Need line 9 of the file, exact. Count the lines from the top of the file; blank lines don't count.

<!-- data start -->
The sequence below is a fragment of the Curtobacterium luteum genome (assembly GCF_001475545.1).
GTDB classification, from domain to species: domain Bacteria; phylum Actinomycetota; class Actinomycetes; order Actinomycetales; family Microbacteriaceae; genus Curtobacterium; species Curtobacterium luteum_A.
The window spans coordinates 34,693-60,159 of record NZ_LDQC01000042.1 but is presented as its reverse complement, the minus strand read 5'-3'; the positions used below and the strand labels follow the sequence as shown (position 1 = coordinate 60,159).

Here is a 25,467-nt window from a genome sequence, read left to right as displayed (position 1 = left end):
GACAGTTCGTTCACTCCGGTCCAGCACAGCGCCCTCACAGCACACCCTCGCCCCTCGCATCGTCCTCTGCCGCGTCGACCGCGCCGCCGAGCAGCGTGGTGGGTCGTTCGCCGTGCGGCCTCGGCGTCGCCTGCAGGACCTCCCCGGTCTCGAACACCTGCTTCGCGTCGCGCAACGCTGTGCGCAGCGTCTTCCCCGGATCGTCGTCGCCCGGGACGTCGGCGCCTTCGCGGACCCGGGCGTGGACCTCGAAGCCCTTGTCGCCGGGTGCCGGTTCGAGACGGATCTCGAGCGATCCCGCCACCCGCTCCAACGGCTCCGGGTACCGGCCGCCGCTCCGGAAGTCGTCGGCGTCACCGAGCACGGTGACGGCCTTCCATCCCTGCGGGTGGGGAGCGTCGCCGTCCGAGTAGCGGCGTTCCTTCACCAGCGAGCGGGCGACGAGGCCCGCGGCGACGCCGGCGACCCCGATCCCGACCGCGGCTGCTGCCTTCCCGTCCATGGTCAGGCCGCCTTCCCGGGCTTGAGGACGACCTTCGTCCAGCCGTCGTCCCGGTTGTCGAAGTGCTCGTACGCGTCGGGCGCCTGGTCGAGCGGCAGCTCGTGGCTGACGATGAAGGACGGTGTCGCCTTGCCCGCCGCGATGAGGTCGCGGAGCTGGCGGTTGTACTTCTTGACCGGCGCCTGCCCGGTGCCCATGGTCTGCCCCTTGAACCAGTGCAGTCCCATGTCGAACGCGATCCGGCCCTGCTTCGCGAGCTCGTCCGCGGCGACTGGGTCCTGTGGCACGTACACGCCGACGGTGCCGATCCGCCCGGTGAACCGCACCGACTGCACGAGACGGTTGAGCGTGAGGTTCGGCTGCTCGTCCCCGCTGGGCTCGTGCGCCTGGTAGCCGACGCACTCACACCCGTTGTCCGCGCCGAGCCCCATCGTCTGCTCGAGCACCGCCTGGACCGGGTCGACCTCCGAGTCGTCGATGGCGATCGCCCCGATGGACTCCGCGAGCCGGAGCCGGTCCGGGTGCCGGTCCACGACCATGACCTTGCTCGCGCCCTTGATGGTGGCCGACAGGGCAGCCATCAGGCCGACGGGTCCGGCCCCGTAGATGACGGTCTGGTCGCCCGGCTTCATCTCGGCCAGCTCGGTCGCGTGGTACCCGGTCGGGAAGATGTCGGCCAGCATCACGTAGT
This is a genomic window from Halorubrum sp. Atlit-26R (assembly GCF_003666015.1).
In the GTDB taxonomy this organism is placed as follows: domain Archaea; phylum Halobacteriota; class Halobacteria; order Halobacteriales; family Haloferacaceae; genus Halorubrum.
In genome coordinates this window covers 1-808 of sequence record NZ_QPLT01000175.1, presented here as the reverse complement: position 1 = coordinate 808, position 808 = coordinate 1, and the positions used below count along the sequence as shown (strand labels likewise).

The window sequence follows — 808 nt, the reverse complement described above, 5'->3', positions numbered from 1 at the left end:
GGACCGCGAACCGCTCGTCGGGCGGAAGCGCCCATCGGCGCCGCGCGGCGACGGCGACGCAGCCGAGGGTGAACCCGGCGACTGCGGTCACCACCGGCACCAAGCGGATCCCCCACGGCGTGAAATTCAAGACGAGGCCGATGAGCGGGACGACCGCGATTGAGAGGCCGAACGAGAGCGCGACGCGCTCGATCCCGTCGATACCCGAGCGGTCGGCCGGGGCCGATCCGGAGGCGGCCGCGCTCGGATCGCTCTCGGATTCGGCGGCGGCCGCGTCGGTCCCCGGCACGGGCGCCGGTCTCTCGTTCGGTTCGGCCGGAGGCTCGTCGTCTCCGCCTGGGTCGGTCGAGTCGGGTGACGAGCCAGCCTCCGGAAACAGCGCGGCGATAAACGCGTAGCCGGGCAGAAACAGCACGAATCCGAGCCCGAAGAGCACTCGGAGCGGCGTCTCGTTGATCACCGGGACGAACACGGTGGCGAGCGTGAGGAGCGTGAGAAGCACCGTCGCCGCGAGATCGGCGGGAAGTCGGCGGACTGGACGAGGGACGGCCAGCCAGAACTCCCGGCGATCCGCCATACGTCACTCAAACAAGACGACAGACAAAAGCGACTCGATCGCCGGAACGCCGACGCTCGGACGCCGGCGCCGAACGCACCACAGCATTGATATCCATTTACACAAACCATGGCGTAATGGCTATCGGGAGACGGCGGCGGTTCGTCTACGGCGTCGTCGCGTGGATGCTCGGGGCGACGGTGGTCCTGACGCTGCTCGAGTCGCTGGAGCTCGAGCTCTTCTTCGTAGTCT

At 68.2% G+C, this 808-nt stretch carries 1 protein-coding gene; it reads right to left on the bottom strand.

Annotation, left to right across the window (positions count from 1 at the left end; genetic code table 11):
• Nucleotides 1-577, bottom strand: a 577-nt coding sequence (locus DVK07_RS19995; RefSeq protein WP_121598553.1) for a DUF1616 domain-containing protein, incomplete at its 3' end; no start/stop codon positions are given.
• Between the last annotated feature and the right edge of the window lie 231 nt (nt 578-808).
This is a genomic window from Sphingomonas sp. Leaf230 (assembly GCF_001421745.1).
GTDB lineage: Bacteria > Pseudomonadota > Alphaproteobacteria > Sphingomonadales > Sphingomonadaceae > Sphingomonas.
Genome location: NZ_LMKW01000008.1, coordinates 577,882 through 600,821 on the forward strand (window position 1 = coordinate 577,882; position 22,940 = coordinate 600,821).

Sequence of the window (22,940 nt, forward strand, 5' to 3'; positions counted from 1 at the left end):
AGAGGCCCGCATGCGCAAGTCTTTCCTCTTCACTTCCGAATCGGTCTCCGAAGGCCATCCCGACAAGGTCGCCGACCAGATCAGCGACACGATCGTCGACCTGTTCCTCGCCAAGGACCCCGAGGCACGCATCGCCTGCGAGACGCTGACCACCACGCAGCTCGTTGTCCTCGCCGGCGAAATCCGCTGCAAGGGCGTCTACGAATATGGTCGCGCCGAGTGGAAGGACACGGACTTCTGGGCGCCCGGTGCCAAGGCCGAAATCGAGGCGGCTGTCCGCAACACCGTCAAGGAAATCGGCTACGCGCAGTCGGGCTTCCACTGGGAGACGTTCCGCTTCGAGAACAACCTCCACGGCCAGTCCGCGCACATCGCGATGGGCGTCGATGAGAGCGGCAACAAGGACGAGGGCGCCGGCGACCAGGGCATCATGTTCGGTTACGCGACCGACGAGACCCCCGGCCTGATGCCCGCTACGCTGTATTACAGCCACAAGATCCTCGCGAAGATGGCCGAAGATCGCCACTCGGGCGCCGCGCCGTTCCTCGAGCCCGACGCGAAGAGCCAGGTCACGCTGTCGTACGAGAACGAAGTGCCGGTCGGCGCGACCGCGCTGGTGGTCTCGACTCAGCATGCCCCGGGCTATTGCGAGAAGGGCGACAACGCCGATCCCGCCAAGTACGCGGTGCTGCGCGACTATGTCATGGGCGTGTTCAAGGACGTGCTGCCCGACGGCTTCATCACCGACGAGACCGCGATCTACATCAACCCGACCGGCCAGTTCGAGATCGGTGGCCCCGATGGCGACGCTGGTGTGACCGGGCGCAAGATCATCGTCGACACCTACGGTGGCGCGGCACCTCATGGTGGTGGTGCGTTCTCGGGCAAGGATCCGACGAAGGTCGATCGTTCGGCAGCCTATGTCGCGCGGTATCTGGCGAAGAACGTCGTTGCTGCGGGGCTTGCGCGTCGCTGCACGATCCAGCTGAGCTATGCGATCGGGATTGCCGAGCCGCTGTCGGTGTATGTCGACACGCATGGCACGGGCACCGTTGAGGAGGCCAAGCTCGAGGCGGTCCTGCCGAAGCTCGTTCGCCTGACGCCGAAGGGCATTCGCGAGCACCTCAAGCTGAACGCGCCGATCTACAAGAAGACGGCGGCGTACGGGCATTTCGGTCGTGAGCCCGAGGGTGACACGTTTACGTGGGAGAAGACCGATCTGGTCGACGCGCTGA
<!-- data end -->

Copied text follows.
The window sequence follows — 808 nt, the reverse complement described above, 5'->3', positions numbered from 1 at the left end: